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By Paul WiecekWinnipeg Free Press

It’s a dressing room jam packed with NHL stars.

There’s Mikko Koivu. A couple stalls away is Valtteri Filppula. Over in goalie corner sits Tuukka Rask and Pekka Rinne.

Jori Lehtera, Aleksander Barkov, Teuvo Teravainen, Olli Maatta, Mikael Granlund — if they’re Finnish and can play hockey at a high level, they’re in that room somewhere.

And yet, for two days here this week in the bowels of the Verizon Center, the media mostly walked by all of them to get to the far corner of the Finland dressing room, where an 18-year-old blonde kid wearing a Winnipeg Jets T-shirt sat.

Patrik Laine understands it’s not supposed to work this way. In the stratified world of pro hockey, a kid who has yet to play a shift in the NHL is not supposed to get more attention than 10-year veterans.

So yeah, Laine admits it’s all just as surreal to him right now as it is to everyone else. Asked if there’s anyone in the Finnish dressing room that he grew up idolizing, Laine motions to a row of lockers across the room. “Almost everybody,” he says, “from that wall.”

It’s a funny line, one of many the Jets second-overall draft pick will drop with a deadpan delivery over the course of a couple days>

The kid, in other words, is great copy — on the ice and very definitely also off of it.

First things first. On the ice, your eye is drawn to him whenever he’s out there — and not just because he towers over almost everyone else at 6-foot-5 and, presumably, still growing.

He’s got a right-handed shot but can play either wing effectively and is one of those rare players who seems to have a magnet in his stick blade. In his North American debut in a pre-tournament World Cup of Hockey game here Tuesday night, Laine authored a night to remember, scoring a goal midway through the third period that history will surely record as just his first of many in an NHL arena.

But as memorable as Laine’s goal was, it was actually a play midway through the second period that perhaps had the Jets brass salivating most.

First, Laine blew by USA forward James van Riemsdyk in a race for a loose puck. Second, he turnstiled a very good American defenceman in Ryan McDonogh to get behind the U.S. defence, protecting the puck along the way with his ridiculously long reach.

And then finally, with a lightning quick flick of the wrist he let rip a blistering shot on USA netminder Jonathan Quick.

And so to review — speed, moves, puck possession and a deadly shot, the latter described to me this week by Finnish head coach Lauri Marjamaki as nothing less than “unbelievable.”

(Quick tangent: Sidney Crosby famously refined his shot firing into a clothes dryer in his parent’s basement; Laine learned to shoot using Coke cans attached to the four corners of a net in his backyard. He ruined a lot of cans and drank a lot of Coke, he says.)

(A second quick tangent: Laine does this thing during practice where he banks a puck off the boards, catches it softly with his stick blade and then juggles it using only the blade while he waits to take part in drills. It’s a demonstration of incredibly soft hands — and also a TV commercial waiting to happen.)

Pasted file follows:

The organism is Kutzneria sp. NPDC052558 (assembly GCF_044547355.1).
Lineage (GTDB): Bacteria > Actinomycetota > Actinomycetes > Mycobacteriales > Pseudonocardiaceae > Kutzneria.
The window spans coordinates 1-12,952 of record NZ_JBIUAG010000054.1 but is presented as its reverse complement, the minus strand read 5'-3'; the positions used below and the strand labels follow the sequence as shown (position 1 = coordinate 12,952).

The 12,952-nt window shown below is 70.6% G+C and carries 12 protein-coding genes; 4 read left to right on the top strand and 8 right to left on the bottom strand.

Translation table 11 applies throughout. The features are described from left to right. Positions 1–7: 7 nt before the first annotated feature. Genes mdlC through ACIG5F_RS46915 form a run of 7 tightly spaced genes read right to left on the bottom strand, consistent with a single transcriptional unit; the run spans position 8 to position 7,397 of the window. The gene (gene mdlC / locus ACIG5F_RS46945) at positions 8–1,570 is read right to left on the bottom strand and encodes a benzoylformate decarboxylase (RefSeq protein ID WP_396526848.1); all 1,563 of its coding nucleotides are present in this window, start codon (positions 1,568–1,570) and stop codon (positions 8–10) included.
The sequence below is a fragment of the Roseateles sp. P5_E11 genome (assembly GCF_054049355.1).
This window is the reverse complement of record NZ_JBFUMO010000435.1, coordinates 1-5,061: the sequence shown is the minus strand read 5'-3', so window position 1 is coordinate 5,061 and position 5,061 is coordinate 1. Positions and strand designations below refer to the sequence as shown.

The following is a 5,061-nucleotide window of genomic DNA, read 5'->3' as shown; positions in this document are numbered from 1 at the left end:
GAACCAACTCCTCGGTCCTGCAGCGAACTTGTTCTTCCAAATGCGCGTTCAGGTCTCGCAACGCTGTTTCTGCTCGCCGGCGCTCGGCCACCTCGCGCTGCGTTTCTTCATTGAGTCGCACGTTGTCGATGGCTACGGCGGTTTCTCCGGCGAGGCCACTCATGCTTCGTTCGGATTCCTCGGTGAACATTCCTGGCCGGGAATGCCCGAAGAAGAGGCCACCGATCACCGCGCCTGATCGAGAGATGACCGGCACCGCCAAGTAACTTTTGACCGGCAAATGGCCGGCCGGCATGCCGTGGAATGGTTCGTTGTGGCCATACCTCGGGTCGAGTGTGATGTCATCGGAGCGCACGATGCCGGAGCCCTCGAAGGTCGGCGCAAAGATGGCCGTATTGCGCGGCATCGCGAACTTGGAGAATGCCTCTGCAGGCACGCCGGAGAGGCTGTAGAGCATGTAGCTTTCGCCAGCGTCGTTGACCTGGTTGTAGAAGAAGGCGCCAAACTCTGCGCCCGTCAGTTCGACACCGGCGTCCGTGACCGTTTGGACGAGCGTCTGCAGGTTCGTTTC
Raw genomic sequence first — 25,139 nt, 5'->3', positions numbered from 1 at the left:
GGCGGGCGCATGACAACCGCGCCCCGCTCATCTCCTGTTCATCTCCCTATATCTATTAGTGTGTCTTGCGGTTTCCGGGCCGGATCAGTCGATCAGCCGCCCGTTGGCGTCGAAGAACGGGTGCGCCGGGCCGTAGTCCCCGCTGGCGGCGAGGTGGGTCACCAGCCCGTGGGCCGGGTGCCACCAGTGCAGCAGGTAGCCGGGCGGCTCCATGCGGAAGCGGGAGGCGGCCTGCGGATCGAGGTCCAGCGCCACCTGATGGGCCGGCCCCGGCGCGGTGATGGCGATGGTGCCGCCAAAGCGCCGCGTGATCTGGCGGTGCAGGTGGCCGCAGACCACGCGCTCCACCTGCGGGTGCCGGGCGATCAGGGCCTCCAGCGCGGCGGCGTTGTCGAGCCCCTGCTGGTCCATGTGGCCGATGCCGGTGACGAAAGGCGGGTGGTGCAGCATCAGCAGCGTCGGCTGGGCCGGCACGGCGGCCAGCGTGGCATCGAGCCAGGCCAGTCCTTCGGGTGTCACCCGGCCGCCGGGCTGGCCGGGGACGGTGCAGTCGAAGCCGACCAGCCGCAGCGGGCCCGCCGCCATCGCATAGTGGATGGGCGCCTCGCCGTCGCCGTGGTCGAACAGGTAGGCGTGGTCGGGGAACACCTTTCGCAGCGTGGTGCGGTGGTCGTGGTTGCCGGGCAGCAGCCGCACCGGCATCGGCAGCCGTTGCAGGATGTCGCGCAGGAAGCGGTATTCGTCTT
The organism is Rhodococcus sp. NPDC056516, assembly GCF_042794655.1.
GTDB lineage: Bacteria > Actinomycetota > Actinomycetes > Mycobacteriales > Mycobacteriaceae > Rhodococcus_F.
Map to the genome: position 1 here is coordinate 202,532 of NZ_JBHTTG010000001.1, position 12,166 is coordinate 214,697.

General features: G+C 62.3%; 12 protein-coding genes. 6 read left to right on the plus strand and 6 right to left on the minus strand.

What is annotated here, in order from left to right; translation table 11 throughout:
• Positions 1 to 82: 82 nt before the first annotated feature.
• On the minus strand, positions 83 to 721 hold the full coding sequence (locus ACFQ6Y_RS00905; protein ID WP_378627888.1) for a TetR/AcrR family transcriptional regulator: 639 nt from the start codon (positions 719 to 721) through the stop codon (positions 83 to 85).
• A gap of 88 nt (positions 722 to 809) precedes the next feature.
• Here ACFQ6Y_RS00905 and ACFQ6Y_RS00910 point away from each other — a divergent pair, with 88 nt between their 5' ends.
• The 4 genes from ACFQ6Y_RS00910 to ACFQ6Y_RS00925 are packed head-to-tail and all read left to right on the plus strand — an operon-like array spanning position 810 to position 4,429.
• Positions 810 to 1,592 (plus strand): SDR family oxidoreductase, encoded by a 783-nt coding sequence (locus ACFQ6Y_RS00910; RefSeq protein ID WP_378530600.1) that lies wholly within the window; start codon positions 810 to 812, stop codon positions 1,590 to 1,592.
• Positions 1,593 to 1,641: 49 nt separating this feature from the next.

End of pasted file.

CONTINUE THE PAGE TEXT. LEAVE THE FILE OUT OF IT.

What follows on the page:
Laine called Tuesday’s game “a night I will remember for the rest of my life” on what was his biggest stage yet — a game in Washington. D.C. against Team USA, two days after the 15th anniversary of 9/11.

The fact it came against two Jets teammates in captain Blake Wheeler and defenceman Dustin Byfuglien just made it even more special.

It was by far Laine’s best effort in the three pre-tournament games he has played so far. And it suggests both that he can rise to an occasion and that the MVP honours he took down at last spring’s World Hockey Championship weren’t a fluke.

This kid can play already, and against the very best in the world.

But at least as much as what he’s done on the ice, it’s also what he’s done off the ice that has made Laine such a darling of the media right now.

Laine says what he means and he means what he says and that makes him as uncommon a hockey player off the ice as he is on it.

It is refreshingly rare in hockey to hear a player actually say what he thinks and fans everywhere would be better served if more hockey players spoke with such refreshing frankness.

But because they don’t, Laine’s frankness has been confused with brashness and before he’s even played a single NHL shift, he’s already rubbed some in the sport the wrong way.

It began last spring when Laine made headlines — and raised eyebrows — when he was quoted saying he felt he’d had a better season than Auston Matthews and clearly deserved to be the first-overall draft pick in June.

The fact Laine was right — he outplayed Matthews by many measures last season and capped off a remarkable year by taking down those MVP honours at the World Hockey Championship — was beside the point.

Hockey players just don’t talk like that — and especially not green youngsters.

And so I asked Laine here on Monday if he understood why some people took exception to such bold proclamations of self confidence.

It was an opportunity, I was expecting, for a very young man to talk about valuable lessons learned.

Instead — and I loved this part — he doubled down. “I know that’s how good I am and I can say that. It’s not a problem for me. And if that’s a problem for someone else, it’s not my problem. I don’t care what people think. I know I’m a good player and I’m going to stick with that.”

And with that, Laine was once again in the headlines.

By Tuesday, a popular hockey blog was running those quotes under the headline Patrik Laine Doesn’t Care If You Don’t Think He’s Great.

Now, there’s nothing wrong in that headline — that is, after all, basically what Laine said on Monday.